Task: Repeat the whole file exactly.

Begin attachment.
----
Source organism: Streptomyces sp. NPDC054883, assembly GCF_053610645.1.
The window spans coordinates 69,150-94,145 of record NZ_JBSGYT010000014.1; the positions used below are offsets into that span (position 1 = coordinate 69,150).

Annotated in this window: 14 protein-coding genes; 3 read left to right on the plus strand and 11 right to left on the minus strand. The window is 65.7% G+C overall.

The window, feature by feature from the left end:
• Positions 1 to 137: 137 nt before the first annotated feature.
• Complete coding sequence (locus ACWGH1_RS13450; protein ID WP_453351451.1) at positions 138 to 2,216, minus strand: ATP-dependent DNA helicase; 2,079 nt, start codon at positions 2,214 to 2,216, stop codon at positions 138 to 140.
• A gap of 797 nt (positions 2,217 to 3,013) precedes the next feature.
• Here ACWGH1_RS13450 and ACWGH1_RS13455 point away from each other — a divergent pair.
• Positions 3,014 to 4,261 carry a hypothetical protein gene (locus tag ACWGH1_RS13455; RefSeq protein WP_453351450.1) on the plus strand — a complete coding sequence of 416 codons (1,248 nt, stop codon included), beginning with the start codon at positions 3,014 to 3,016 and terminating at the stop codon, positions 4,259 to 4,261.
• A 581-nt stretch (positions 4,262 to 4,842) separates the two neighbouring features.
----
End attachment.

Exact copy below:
Source organism: Streptomyces sp. NPDC054883, assembly GCF_053610645.1.
The window spans coordinates 69,150-94,145 of record NZ_JBSGYT010000014.1; the positions used below are offsets into that span (position 1 = coordinate 69,150).

Annotated in this window: 14 protein-coding genes; 3 read left to right on the plus strand and 11 right to left on the minus strand. The window is 65.7% G+C overall.

The window, feature by feature from the left end:
• Positions 1 to 137: 137 nt before the first annotated feature.
• Complete coding sequence (locus ACWGH1_RS13450; protein ID WP_453351451.1) at positions 138 to 2,216, minus strand: ATP-dependent DNA helicase; 2,079 nt, start codon at positions 2,214 to 2,216, stop codon at positions 138 to 140.
• A gap of 797 nt (positions 2,217 to 3,013) precedes the next feature.
• Here ACWGH1_RS13450 and ACWGH1_RS13455 point away from each other — a divergent pair.
• Positions 3,014 to 4,261 carry a hypothetical protein gene (locus tag ACWGH1_RS13455; RefSeq protein WP_453351450.1) on the plus strand — a complete coding sequence of 416 codons (1,248 nt, stop codon included), beginning with the start codon at positions 3,014 to 3,016 and terminating at the stop codon, positions 4,259 to 4,261.
• A 581-nt stretch (positions 4,262 to 4,842) separates the two neighbouring features.